Figure 1 shows the HR and RR trend during the first four postoperative days of a 60-year-old male patient with extensive cardiac and vascular comorbidities, after an open nephrectomy procedure for a suspected carcinoma in situ. Three events can be recognised: (1) a sudden HR increase on Thursday evening; later diagnosed as atrial fibrillation, (2) an episode of bradycardia on Saturday afternoon and (3) mild tachycardia and a subtle increase in RR starting Sunday afternoon, caused by bleeding from an aortic branch artery. After coil embolisation, the patient was readmitted to the ICU. This example illustrates agreement between HR and RR measurements recorded with the wireless sensor and the reference standard. Note that RR derived from the reference monitor was highly variable compared with RR from the wireless sensor (figure 1).

Figure 1

Example of a patient that is being measured for 4 days continuously with the wireless sensor (red) and reference standard (blue). The upper panel shows heart rate in beats per minute, the lower shows respiratory rate in breaths per minute.

Heart rate

Table 2 shows bias and precision (95% LoA) from comparisons between the wireless sensor and the reference standard. For analysis, 55 565 min (926 hours) of HR measurement pairs were available. The mean difference (bias) in HR was −1.1 beats/min (reference standard minus sensor) with a 95% LoA of −8.8 to 6.5 beats/min. Applying a 15 min median filter resulted in a narrower 95% LoA of −5.7 beats/min to 3.2 beats/min (3986 min available for analysis). Bland and Altman plots for the complete and filtered HR datasets are shown in figure 2A and B, respectively.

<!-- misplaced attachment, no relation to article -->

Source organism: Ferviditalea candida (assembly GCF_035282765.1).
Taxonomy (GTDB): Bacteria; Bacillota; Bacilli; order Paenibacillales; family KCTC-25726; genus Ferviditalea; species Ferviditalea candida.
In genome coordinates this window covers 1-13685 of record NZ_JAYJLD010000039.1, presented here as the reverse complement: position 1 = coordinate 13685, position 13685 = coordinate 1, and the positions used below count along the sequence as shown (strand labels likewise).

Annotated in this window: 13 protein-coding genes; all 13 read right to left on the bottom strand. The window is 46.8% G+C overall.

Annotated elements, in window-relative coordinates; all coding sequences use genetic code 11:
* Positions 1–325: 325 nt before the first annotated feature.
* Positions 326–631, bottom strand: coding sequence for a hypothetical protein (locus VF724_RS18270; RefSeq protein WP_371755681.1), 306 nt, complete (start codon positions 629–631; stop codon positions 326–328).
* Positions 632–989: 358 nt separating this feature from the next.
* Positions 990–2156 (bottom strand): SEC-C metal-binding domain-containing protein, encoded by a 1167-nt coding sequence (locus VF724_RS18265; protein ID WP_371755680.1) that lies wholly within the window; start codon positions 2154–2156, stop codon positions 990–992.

Figure 2

Bland and Altman plots for complete (A) and filtered (A) datasets for heart rate (HR) during admission at the surgical step-down unit with few (white) to many (dark red) measurement pairs.

Table 2

Bland and Altman analysis of wireless heart rate (HR) and respiratory rate (RR) versus reference monitor in postoperative patients

Respiratory rate

The mean difference between the reference monitor and the wireless sensor was −2.3 breaths/min with wide levels of agreement (95% LoA: −15.8 to 11.2 breaths/min). The agreement between both methods improved after applying a 15 min median filter, resulting in a 95% LoA of −10.8 to 5.9 breaths/min. Bland and Altman plots for the complete and filtered RR dataset are displayed in figure 3A, B. Most ‘high RR’ outliers originated from the reference monitor and were observed in the higher RR range. This is also shown in figure 1 where RR measurements derived from the reference monitor showed a higher variation compared with RR derived from the wireless sensor. This high variation reduced after applying a median filter over 15 min.

Figure 3

Bland and Altman plots for complete (A) and filtered (B) datasets for respiratory rate (RR) during admission at the surgical step-down unit with few (white) to many (dark red) measurement pairs.

Diagnostic accuracy of the wireless sensor